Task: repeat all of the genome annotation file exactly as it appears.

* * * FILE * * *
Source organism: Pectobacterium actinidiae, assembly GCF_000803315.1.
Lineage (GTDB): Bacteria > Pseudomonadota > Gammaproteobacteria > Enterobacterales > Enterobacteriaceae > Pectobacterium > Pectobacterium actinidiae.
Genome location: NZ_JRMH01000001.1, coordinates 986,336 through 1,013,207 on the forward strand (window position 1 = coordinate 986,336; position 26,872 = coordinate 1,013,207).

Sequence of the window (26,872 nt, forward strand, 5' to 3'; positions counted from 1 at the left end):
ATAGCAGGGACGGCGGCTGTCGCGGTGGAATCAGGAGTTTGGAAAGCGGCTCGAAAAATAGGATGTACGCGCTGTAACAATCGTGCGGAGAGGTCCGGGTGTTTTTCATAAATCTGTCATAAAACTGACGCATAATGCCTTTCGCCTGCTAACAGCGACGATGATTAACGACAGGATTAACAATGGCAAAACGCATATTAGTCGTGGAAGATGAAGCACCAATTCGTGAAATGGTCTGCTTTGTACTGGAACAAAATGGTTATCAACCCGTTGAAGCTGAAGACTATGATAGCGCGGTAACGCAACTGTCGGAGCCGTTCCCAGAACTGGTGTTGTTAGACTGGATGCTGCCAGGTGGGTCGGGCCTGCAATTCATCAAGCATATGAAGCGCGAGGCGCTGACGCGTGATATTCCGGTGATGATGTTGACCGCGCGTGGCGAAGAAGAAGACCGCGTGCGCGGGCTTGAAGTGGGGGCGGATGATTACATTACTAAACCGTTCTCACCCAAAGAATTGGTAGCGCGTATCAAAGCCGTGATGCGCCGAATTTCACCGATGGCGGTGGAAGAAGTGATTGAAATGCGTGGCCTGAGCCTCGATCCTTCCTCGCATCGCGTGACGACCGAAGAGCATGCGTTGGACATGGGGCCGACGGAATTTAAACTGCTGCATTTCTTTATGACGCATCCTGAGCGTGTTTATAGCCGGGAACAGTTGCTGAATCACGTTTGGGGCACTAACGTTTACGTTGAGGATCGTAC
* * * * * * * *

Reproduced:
Source organism: Pectobacterium actinidiae, assembly GCF_000803315.1.
Lineage (GTDB): Bacteria > Pseudomonadota > Gammaproteobacteria > Enterobacterales > Enterobacteriaceae > Pectobacterium > Pectobacterium actinidiae.
Genome location: NZ_JRMH01000001.1, coordinates 986,336 through 1,013,207 on the forward strand (window position 1 = coordinate 986,336; position 26,872 = coordinate 1,013,207).

Sequence of the window (26,872 nt, forward strand, 5' to 3'; positions counted from 1 at the left end):
ATAGCAGGGACGGCGGCTGTCGCGGTGGAATCAGGAGTTTGGAAAGCGGCTCGAAAAATAGGATGTACGCGCTGTAACAATCGTGCGGAGAGGTCCGGGTGTTTTTCATAAATCTGTCATAAAACTGACGCATAATGCCTTTCGCCTGCTAACAGCGACGATGATTAACGACAGGATTAACAATGGCAAAACGCATATTAGTCGTGGAAGATGAAGCACCAATTCGTGAAATGGTCTGCTTTGTACTGGAACAAAATGGTTATCAACCCGTTGAAGCTGAAGACTATGATAGCGCGGTAACGCAACTGTCGGAGCCGTTCCCAGAACTGGTGTTGTTAGACTGGATGCTGCCAGGTGGGTCGGGCCTGCAATTCATCAAGCATATGAAGCGCGAGGCGCTGACGCGTGATATTCCGGTGATGATGTTGACCGCGCGTGGCGAAGAAGAAGACCGCGTGCGCGGGCTTGAAGTGGGGGCGGATGATTACATTACTAAACCGTTCTCACCCAAAGAATTGGTAGCGCGTATCAAAGCCGTGATGCGCCGAATTTCACCGATGGCGGTGGAAGAAGTGATTGAAATGCGTGGCCTGAGCCTCGATCCTTCCTCGCATCGCGTGACGACCGAAGAGCATGCGTTGGACATGGGGCCGACGGAATTTAAACTGCTGCATTTCTTTATGACGCATCCTGAGCGTGTTTATAGCCGGGAACAGTTGCTGAATCACGTTTGGGGCACTAACGTTTACGTTGAGGATCGTAC